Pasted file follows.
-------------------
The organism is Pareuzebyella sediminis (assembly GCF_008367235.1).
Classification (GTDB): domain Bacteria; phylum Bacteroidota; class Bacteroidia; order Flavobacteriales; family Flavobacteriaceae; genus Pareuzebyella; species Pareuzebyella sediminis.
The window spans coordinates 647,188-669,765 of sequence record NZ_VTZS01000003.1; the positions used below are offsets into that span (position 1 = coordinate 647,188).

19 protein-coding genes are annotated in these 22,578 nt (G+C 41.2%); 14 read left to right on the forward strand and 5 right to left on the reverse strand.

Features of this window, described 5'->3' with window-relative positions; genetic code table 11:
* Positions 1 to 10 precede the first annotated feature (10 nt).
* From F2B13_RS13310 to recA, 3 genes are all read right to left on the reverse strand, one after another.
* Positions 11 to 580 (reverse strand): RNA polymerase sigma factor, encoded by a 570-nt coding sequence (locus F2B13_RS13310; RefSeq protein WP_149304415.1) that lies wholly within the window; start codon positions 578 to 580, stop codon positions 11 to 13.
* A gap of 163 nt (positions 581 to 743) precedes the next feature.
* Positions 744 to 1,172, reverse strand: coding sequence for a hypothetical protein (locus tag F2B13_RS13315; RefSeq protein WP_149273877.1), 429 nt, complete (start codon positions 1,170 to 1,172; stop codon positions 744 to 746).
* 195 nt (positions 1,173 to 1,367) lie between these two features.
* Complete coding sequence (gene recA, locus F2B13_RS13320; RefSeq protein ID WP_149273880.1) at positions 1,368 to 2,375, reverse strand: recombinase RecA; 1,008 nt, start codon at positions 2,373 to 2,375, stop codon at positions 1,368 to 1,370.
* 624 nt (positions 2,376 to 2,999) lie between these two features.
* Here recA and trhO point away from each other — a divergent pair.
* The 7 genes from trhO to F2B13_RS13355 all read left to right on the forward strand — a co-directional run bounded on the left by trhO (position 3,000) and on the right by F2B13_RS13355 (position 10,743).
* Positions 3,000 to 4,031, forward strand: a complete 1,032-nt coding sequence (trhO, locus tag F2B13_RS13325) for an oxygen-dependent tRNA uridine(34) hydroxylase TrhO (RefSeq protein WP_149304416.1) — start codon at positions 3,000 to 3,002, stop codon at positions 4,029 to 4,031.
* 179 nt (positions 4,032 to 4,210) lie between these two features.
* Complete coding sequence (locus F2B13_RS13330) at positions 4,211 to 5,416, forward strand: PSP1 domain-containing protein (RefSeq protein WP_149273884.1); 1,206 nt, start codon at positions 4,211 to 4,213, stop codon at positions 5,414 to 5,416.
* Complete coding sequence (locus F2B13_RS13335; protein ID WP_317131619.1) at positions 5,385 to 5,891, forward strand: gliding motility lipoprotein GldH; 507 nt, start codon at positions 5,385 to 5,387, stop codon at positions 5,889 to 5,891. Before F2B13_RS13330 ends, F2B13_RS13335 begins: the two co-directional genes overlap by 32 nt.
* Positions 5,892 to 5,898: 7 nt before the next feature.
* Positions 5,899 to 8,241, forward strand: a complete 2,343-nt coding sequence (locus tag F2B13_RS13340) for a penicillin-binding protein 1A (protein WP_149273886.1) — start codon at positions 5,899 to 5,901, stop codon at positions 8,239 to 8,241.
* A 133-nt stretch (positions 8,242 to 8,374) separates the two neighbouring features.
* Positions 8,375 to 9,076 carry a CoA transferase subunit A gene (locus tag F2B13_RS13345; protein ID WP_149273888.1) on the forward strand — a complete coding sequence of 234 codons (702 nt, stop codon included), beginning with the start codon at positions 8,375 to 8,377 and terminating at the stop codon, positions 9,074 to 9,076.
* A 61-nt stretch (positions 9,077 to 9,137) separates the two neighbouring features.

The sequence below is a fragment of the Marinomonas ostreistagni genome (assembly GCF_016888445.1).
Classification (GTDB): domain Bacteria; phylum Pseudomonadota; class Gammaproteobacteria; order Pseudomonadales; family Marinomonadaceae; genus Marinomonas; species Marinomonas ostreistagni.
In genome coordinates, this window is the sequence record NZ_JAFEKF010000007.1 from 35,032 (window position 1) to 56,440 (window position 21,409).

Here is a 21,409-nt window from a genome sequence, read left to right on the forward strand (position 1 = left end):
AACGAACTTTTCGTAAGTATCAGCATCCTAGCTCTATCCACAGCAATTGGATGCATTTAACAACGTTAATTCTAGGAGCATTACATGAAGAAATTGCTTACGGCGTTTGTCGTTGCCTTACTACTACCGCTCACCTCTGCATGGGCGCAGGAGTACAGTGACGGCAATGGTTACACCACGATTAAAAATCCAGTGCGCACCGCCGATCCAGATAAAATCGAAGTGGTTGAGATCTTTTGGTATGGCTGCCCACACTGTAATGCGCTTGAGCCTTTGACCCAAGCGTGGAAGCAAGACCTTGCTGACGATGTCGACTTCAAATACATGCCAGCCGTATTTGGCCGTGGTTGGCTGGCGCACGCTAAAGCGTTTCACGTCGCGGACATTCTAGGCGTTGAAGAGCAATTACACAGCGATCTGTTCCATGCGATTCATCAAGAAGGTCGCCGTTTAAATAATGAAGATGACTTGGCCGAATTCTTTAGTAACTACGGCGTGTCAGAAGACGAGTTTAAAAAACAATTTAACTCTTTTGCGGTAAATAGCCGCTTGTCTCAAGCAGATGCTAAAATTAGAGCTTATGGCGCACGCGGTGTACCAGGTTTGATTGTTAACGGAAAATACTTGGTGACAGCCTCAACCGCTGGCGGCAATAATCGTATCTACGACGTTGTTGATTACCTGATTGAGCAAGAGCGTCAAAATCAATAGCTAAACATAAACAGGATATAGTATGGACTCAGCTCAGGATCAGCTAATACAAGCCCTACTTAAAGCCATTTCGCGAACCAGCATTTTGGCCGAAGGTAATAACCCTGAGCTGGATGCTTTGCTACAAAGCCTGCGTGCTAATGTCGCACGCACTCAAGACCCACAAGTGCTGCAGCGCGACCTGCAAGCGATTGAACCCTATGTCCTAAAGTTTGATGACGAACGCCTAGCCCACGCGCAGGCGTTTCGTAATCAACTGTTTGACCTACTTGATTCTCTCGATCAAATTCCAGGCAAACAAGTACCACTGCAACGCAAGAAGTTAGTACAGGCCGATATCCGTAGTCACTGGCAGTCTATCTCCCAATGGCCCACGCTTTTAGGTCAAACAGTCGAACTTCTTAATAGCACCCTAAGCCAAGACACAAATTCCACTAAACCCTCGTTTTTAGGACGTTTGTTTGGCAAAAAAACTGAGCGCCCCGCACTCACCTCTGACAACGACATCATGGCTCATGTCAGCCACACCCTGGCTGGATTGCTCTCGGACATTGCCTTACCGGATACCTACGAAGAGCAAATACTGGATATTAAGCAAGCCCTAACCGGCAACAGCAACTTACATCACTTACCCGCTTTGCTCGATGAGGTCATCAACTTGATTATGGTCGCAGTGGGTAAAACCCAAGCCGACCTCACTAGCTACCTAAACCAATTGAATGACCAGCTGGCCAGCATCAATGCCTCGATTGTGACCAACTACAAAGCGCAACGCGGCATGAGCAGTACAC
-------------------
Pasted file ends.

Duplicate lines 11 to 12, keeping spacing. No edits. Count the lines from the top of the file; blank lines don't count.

* 195 nt (positions 1,173 to 1,367) lie between these two features.
* Complete coding sequence (gene recA, locus F2B13_RS13320; RefSeq protein ID WP_149273880.1) at positions 1,368 to 2,375, reverse strand: recombinase RecA; 1,008 nt, start codon at positions 2,373 to 2,375, stop codon at positions 1,368 to 1,370.